In keeping with many of his previous books, Keegan uses the case study approach to illustrate his theme. Eight naval and land battles were selected to highlight certain aspects of the use of intelligence in battle. The case studies range from Nelson’s 1798 pursuit of the French fleet in the Mediterranean that culminated in the Battle of the Nile at Aboukir Bay, to a brief and (unsatisfactory) description of the 1982 Falklands War. Other studies include Stonewall Jackson’s Shenandoah Valley campaign in 1862, the German cruiser campaign in the Pacific in 1914, Crete 1941, Midway 1942, and The Battle of the Atlantic 1939-45. Despite the book’s subtitle, there is very little about the present war on terrorism. Nor is there very much on the Cold War. The case studies, with one exception, are largely descriptive narratives of the battles. The limited references to intelligence tend to come in a few concluding paragraphs to chapter-length descriptions. Keegan is happier describing battles than analyzing how intelligence contributed to them. When he does do so, it is generally to denigrate the importance of intelligence – even when it contradicts the information contained within his narratives. Most egregious, to my mind, was his dismissal of the important role played by intelligence in the eventual allied victory in the Battle of the Atlantic. Keegan makes this claim even though, at many points, he shows evidence that intelligence was indeed a key element in the true success of the battle. Most shipping crossed the Atlantic safely because most convoys were routed away from the U-boat menace because of timely intelligence. It was when intelligence failed, as it did from time to time during this six-year-long struggle, that convoys encountered U-boats and losses ensued.

The one chapter that I considered to be successful is Keegan’s examination of the intelligence problem surrounding the German development of the V-1 and V-2 weapons. He clearly points out the dilemma involved when attempting to discover secret and revolutionary new technology: how does one look for something that may be beyond one’s imagination, that may not even exist, and if it does, look nothing like what one had envisioned? Keegan does a good job of describing the debate within the British scientific and technical intelligence community concerning these very questions. He also describes the use of “all source” intelligence, ranging from aerial reconnaissance to human sources on the ground of dubious reliability in order to come up with an analysis that was in the end mostly correct. Unfortunately, the problem was so difficult that it took the British most of the war to finds the answers. But they did achieve sufficient success that they were able to limit, though not entirely eliminate, the operational effectiveness of these weapons.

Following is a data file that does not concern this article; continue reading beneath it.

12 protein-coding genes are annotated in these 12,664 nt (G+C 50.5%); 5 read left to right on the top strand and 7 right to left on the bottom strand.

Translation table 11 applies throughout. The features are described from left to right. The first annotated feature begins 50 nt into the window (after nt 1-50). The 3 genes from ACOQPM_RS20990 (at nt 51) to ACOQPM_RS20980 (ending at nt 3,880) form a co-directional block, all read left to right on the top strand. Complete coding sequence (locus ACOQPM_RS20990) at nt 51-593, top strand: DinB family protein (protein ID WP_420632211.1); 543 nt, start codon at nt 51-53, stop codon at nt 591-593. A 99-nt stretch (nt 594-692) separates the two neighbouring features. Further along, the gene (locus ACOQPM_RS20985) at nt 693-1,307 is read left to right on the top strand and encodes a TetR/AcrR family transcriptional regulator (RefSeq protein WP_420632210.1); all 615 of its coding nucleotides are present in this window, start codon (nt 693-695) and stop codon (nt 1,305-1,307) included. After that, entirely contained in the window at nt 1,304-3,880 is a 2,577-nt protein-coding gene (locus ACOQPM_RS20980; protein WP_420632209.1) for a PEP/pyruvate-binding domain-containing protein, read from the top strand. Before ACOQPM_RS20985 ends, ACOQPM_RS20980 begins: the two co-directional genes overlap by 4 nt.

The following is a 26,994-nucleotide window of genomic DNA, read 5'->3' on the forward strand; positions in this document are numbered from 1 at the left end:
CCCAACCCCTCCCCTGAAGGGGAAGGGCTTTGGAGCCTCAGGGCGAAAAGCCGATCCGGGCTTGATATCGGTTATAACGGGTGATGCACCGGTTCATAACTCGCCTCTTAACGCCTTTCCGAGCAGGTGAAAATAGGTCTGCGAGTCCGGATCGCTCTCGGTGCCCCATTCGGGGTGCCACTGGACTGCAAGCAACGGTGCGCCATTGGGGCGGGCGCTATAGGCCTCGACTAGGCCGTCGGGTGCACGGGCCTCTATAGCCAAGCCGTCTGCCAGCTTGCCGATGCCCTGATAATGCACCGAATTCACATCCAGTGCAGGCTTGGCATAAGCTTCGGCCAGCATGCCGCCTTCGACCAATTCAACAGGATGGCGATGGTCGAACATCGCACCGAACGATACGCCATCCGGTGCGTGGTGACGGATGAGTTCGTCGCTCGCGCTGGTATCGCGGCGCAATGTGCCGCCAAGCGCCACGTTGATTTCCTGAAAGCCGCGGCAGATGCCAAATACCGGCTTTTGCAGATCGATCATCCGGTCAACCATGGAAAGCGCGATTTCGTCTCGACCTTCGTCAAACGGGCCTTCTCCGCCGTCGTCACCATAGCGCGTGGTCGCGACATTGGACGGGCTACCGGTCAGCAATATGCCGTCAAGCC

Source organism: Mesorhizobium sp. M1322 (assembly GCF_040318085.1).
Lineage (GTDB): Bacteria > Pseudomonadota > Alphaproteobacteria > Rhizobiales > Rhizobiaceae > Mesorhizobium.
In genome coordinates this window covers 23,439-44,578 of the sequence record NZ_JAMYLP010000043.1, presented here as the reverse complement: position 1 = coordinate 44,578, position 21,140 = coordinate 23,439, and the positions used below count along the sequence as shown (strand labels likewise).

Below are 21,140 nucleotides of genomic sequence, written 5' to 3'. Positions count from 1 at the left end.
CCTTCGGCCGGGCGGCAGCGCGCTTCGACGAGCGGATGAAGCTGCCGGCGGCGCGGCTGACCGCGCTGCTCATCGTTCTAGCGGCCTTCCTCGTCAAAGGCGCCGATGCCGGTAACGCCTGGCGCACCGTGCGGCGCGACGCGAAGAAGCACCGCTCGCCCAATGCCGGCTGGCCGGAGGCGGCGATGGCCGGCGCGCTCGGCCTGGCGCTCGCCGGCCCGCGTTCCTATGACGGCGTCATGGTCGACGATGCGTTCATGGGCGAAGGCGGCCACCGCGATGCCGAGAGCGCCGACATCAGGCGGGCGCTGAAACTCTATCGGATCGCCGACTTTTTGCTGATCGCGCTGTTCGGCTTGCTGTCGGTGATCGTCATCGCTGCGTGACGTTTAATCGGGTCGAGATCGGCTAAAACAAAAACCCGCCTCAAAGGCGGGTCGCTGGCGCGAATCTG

Keegan’s concluding chapter is especially weak. Much of it consists of a repetitive synopsis of the case studies. The analytic portion of the chapter barely discusses the purpose and contribution of intelligence. Instead, he proceeds into a lengthy discourse on the Cambridge spy ring, and the wartime operations of the Special Operations Executive, even though Keegan correctly points out that espionage and Special Forces operations are only peripherally related to the military intelligence function.

This book is far from authoritative, and will cause more confusion than enlightenment. Poorly researched, it does not begin to explain what military intelligence is all about, nor how it has developed through history, nor why commanders find intelligence useful. So focused is Keegan on proving his thesis that intelligence is of little value that he ignores military intelligence activity for much of his book. When it is described, it is usually denigrated and judged to be inconsequential. The many maps contained in the book are reasonably useful in illustrating the campaigns and battles being described, but the photographs used are hackneyed, and illustrate little about intelligence activity. I cannot recommend this book to anyone.

A reader in search of a primer on military intelligence in battle would be well advised to ignore Keegan’s book and go to either John Hughes-Wilson’s Military Intelligence Blunders (1999) or M.I. Handel’s Intelligence and Military Operations. The Hughes-Wilson book (not even referenced in Keegan’s book) is also intended for the general reader, but is written by someone well experienced in intelligence. It covers much of the same ground as Keegan, uses a similar case study approach, shows what happens when intelligence fails (or is failed to be believed by decision-makers) and is one of the best explanations of how and why military intelligence should work. The Handel book is more academic in style, and consists of a collection of papers by a variety of authors that describe the operational use of intelligence in battles ranging from the US Civil War through to the Second World War. Handel’s extensive introductory chapter is a superb explanation of the processes involved in operational intelligence. He examines many of the same campaigns as Keegan, but draws much different – and more positive – conclusions about the value of intelligence. Handel demonstrates that while intelligence alone will not guarantee victory for a weaker force, it does aid a strong force to win more decisively, and gives a fighting edge to a force facing a roughly equal opponent. These are the kind of lessons one would have wished to see in Keegan’s book.

CMJ Logo

Commander M.J. Barber is the Intelligence Advisor to the Maritime Staff at NDHQ. He would like to acknowledge the contribution of Major Peter Scales, Deputy Commandant of CF School of Military Intelligence to this review.